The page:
"I'll tell you a secret: I have dreams about the [Austin Rehearsal Complex], a couple a year," reveals Don Harvey, as if talking to a therapist. "It's always the same thing, I get there ... and it's still open.
"And I say to myself, 'Shit! How did I not know the ARC is still open?'"
In waking life, that bygone practice space might as well represent an ancient civilization. Nary a trace of it exists among the hotels and multiuse developments running behind South Congress Avenue on Music Lane. Perhaps the most culturally endeared business of its kind in the city's history, Austin Rehearsal Complex closed in 1999. No surprise, though, that more than two decades later the ARC exists in the dreamscape of Harvey, a drummer who opened the business in 1990 with local band manager and booker Wayne Nagel.
Where bands practice, you see, it's sacred ground. That's not a valuation of the room's size, condition, or cleanliness – many spaces are repugnant caverns of sweat residue, cigarette ash, and beer can debris with substandard temperature control – but rather, acknowledgment that divine musical instances take place there.
The alchemic flash of a song creation manifests more exciting than when those chords, rhythms, and words step onstage.
Enduring friendships, bonds thicker than blood, and deep psychic relationships develop therein. So does flatulence, waiting on unpunctual bandmates, and finding your snare head broken from another drummer that shares the room.
"There were no professional rehearsal facilities of any kind," says Harvey of Austin's practice space landscape before the complex opened. "People rehearsed in storage lockers and their living rooms. At the ARC, we wanted everyone to feel like they deserved a really nice space where they were treated well, which musicians aren't.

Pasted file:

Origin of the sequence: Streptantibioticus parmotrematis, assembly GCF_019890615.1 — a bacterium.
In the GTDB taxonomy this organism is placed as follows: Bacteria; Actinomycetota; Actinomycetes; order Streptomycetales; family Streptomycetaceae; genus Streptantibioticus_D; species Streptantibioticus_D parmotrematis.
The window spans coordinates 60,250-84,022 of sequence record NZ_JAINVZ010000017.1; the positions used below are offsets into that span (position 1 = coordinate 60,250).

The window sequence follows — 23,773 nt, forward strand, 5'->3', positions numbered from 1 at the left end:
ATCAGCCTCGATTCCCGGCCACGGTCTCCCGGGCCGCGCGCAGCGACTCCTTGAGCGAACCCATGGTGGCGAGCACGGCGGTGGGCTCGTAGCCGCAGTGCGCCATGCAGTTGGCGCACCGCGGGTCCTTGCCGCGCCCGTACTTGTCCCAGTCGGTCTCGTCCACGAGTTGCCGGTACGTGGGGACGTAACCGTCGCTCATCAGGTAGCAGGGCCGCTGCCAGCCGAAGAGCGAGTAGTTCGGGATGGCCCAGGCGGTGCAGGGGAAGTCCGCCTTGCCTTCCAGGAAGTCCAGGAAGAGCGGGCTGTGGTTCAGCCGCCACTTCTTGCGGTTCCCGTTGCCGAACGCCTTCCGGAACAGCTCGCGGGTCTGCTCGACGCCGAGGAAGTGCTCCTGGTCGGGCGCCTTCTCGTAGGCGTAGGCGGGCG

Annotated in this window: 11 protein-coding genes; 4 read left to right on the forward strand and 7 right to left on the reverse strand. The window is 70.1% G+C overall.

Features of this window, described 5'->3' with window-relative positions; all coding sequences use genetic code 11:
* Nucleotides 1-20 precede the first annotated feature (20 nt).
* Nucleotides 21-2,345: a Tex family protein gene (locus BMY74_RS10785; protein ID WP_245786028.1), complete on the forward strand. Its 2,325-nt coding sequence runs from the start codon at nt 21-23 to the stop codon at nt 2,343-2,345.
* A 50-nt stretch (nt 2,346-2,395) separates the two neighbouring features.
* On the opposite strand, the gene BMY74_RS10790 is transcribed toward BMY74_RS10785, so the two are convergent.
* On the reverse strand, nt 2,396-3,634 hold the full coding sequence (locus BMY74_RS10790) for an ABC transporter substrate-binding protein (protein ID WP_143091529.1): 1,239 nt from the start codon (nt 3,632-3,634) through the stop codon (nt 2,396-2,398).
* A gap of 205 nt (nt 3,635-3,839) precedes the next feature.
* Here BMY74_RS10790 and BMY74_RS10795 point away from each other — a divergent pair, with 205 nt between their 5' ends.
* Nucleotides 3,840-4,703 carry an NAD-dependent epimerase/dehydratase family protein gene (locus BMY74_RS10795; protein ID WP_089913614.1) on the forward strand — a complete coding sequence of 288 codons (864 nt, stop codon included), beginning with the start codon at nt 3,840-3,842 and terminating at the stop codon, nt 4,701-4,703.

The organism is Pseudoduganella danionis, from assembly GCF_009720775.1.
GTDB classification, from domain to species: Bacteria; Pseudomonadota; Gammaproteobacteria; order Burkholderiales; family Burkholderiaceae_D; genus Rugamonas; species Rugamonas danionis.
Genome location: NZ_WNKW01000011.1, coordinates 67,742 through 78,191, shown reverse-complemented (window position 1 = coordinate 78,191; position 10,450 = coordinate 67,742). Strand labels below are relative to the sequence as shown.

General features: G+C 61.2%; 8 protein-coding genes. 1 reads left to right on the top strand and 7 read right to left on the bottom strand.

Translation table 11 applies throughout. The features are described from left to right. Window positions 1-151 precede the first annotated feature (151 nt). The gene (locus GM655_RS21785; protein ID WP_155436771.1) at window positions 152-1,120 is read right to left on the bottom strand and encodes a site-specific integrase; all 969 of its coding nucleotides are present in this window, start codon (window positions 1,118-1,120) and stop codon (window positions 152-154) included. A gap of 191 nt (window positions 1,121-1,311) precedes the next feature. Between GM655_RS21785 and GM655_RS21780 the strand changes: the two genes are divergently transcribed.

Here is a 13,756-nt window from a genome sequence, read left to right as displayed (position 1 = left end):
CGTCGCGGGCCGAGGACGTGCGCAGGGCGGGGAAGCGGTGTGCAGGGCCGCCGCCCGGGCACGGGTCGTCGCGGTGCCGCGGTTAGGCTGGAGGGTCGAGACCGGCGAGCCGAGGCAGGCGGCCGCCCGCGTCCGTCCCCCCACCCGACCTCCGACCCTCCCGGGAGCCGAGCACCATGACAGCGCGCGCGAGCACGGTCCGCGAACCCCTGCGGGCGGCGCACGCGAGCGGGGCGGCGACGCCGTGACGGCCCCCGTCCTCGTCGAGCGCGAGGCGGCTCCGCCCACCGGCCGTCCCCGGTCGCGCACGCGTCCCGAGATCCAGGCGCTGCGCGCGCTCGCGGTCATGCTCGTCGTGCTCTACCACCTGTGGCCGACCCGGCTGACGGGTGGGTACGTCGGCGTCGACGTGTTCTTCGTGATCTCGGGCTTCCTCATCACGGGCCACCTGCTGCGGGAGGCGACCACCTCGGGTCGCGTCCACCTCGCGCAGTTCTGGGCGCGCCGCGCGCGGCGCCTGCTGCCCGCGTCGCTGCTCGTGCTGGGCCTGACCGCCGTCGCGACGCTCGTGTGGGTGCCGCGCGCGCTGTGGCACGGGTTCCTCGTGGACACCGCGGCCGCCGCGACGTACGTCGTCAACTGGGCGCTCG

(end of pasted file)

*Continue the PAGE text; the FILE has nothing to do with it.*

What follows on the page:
"Musicians aren't used to being treated well."
Primarily, spaces at the ARC rented hourly, starting at $7, but acts including Meat Puppets, Ian Moore, Pariah, and Charlie Sexton held "lockouts," the term for ongoing leases. Other frequenters, such as the Fabulous Thunderbirds and Stephen Bruton, kept their gear in rented storage lockers.
"ARC kind of was the music community," reflects Harvey when prompted about the facility's reputation as a cultural hub. "I'm sure there's plenty of music that came to be that wouldn't have had it not been for people meeting there."
Sexton says he often spent 16 hours a day writing and recording in the narrow quarters he inhabited for ARC's decade of existence, which ended amid an ousting and ensuing lawsuit with a landlord who'd bought the building.
"Some of the most interesting music I ever heard was during those days because, like most rehearsal spaces, it wasn't really well insulated," muses the singer and guitarist, whose Arc Angels derived their name from the compound. "Sometimes I'd hear something and think, 'Oh my God, that's so cool, it's like a punk band with a tenor saxophone player and this other thing going!' Then I'd run down the hall to see who I was hearing and realize it's three different bands."
What typifies the legacy of the ARC? According to Harvey, the SIMS Foundation. That nonprofit, providing mental health and substance abuse support for Austin musicians, culminated around the rehearsal complex following the suicide of Pariah bassist Sims Ellison. That's proof that forces greater than amplified sound emerge from practice spaces.
Asked what feeling strikes him when he drives by the old property, now a parking garage for tourists staying in $200-plus per night hotels, Harvey pauses.
"It's melancholy, but nothing stays the same. That's life."
When Music Lab confirmed the impending closure of their last remaining facility in January, steam billowed out the ears of townies over its successor: a Tesla showroom. Writing appeared on the wall for the city's most prominent rehearsal business once the flagship location on Oltorf sold two years prior and the pandemic stifled business at the St. Elmo outpost. Coupled with the preceding closure of another long-serving local facility, Band Co-Op Rehearsal Studios, a narrative emerged that practice spaces are an endangered species in Austin's sky-high real estate market. Still, as live music awakens from a 16-month hibernation, the reverberations of bands practicing can be heard all over town.
"It was brutal, dude," says Will Harrison, owner of Space ATX, about COVID-19 shutting down his business. "We'd been jamming, then with the pandemic ... zero! Now that things are opening back up, we're starting to get back to where we were and I think that tells you everything you need to know: Music's alive, music's back, people are busting out, and bands are ready to play."